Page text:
The Dargah management is all set to inform the Supreme Court that it would allow women to enter into the sanctum sanctorum, which houses the tomb of Muslim Saint Pir Haji Ali Shah Bukhari.
According to a Times of India report, senior advocate Gopal Subramaniam, appearing for the Dargah, informed a bench headed by Chief Justice T S Thakur that he had persuaded the Dargah management to set up a mechanism to allow women’s entry into the inner sanctum.
However, Subramanium could not elaborate as the bench did not take up the case due to scarcity of time.
“The Dargah management will devise the mode and method for allowing women into the inner sanctum,” Subramaniam was quoted by Times of India as saying.
The move comes a day after Supreme Court today extended the stay granted by Bombay High Court to facilitate an appeal against its decision to lift the ban on entry of women near the sanctum sanctorum of the famous Haji Ali Dargah till October 24, when it will hear the matter.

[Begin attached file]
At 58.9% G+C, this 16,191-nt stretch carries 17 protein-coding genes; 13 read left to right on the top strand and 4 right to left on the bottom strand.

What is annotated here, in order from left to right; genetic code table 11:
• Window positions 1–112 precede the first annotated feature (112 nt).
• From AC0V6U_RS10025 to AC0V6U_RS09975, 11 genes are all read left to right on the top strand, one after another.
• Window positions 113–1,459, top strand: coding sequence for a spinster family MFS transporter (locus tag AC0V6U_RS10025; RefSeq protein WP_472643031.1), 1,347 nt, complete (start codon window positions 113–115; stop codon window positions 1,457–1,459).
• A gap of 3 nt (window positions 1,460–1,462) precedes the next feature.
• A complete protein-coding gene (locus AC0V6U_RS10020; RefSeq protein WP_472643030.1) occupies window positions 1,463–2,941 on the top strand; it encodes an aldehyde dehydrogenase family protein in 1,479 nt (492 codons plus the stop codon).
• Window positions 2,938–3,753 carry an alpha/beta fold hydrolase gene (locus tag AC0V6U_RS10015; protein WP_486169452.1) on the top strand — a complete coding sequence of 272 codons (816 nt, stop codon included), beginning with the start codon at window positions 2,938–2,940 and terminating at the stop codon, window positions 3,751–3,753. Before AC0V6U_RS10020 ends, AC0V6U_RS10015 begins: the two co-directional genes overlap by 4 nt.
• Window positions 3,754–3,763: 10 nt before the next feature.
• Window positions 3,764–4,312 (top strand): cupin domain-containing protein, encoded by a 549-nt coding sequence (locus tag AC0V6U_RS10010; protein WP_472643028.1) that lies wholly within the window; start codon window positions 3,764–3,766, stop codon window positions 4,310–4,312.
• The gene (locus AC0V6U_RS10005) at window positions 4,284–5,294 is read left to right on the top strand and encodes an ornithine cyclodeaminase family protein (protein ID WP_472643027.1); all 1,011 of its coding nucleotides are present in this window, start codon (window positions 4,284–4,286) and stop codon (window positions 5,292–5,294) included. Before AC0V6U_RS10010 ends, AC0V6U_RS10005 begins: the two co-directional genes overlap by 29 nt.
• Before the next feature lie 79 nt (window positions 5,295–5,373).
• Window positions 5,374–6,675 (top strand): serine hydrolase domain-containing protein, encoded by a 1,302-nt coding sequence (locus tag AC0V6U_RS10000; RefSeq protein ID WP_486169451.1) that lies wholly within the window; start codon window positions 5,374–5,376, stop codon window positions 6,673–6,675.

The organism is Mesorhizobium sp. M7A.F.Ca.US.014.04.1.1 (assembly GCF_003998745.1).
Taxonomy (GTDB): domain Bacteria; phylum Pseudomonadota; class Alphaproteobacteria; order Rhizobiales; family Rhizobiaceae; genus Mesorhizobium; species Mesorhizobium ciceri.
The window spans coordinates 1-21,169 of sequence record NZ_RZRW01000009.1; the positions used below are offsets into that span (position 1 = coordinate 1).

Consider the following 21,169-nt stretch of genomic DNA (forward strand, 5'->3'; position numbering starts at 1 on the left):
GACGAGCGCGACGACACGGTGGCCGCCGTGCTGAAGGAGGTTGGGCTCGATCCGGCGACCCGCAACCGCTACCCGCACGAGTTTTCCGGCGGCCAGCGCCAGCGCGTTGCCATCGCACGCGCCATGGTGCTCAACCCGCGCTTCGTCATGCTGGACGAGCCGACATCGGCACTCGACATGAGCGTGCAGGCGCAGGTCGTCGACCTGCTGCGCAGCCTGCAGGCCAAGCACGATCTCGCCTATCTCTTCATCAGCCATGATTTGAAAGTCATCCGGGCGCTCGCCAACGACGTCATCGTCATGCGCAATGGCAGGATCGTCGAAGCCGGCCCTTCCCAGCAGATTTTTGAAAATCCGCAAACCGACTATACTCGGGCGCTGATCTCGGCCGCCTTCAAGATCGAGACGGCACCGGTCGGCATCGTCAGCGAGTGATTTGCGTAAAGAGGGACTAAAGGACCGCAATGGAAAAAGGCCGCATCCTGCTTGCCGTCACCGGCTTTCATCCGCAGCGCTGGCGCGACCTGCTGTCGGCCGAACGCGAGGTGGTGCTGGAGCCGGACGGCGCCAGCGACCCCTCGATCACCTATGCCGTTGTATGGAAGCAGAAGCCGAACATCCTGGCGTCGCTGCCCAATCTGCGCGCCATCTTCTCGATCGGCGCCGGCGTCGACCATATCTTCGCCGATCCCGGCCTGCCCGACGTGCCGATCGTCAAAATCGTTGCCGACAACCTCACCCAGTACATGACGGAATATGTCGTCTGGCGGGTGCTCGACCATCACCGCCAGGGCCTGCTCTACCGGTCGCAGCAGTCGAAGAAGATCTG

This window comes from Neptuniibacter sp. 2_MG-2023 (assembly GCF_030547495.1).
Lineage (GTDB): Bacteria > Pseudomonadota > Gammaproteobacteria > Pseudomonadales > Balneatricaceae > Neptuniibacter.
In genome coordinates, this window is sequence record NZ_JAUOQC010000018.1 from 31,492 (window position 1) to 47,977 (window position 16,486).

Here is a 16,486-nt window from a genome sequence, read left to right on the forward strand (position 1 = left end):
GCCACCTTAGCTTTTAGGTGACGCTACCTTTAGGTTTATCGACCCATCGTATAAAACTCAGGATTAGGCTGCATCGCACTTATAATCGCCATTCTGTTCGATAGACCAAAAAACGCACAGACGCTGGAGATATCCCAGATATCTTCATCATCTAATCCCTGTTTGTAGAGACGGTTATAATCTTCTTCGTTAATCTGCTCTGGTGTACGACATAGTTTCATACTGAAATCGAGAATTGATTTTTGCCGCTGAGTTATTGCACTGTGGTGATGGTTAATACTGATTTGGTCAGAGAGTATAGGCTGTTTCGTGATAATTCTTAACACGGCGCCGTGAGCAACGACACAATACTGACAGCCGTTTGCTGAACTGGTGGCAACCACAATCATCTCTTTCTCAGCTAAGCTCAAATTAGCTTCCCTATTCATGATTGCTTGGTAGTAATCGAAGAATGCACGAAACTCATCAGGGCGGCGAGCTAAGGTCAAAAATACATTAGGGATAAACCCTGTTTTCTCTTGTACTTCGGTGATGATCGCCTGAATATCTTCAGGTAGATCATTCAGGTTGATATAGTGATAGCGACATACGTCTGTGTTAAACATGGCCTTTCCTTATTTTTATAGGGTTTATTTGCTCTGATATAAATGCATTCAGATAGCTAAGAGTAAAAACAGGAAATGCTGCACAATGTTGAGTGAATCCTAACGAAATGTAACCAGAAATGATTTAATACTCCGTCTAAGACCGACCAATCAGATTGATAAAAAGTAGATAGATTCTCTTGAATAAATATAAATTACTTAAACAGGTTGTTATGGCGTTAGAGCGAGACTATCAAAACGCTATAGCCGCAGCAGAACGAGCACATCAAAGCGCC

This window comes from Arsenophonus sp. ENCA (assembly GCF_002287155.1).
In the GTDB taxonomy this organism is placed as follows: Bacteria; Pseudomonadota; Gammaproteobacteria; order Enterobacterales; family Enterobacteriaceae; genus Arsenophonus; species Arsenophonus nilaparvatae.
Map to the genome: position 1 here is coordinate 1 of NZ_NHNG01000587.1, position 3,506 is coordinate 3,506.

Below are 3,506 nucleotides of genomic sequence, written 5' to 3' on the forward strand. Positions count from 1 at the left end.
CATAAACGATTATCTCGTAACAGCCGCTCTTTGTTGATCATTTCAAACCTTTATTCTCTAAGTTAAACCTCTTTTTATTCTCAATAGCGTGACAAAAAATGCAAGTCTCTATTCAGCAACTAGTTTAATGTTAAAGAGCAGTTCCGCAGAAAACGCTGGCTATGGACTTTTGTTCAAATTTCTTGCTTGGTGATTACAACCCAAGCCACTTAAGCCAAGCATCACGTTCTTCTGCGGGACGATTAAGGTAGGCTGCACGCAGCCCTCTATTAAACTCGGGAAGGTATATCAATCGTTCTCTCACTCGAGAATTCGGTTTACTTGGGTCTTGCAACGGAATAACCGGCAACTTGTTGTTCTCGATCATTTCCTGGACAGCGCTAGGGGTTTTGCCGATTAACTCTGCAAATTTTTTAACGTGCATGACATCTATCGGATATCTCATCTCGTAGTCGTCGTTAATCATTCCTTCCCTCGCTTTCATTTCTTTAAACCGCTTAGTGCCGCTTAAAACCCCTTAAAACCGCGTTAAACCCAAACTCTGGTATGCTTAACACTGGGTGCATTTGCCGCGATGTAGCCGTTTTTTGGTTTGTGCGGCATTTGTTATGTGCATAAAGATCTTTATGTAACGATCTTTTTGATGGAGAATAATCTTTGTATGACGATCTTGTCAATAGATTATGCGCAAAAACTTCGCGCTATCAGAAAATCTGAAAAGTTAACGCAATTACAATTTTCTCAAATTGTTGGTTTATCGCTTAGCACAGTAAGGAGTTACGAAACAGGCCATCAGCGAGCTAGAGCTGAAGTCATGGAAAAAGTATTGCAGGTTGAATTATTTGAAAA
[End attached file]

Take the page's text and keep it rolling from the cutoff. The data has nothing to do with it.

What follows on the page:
As the case did not reach the board for hearing, the counsel for the Haji Ali Dargah Trust urged the bench comprising Chief Justice T S Thakur, Justice A M Khanwilkar and D Y Chandrachud to extend the stay until the next date of the hearing.
The bench accepted the oral plea of senior advocate Gopal Subramaniam in this regard.
The apex court had on October 7 expressed hope that the Trust, which has challenged the high court judgement, "will take a stand which is progressive".
Subramaniam had also assured the bench that he was on a "progressive mission" and said all holy books and scriptures promoted equality and nothing which is regressive in character should be suggested.
The bench had also remarked that "if you are not allowing both men and women to go beyond a point, there is no problem.
But if you are allowing some to go beyond a point while others are not, it is a problem."
The bench, which recorded that an identical issue has been raised and was pending before the Supreme Court relating to the Sabarimala Temple in Kerala, said "the problem is not only among Muslims, but among the Hindus also".
The counsel, appearing for a women's group which haschallenged the practice of the Trust not to allow women near the sanctum sanctorum, had submitted that the position was different before 2011 than what it is today.
The Trust moved the apex court challenging the Bombay High Court order lifting the ban on women from entering the sanctum sanctorum of the renowned Muslim shrine in South Bombay.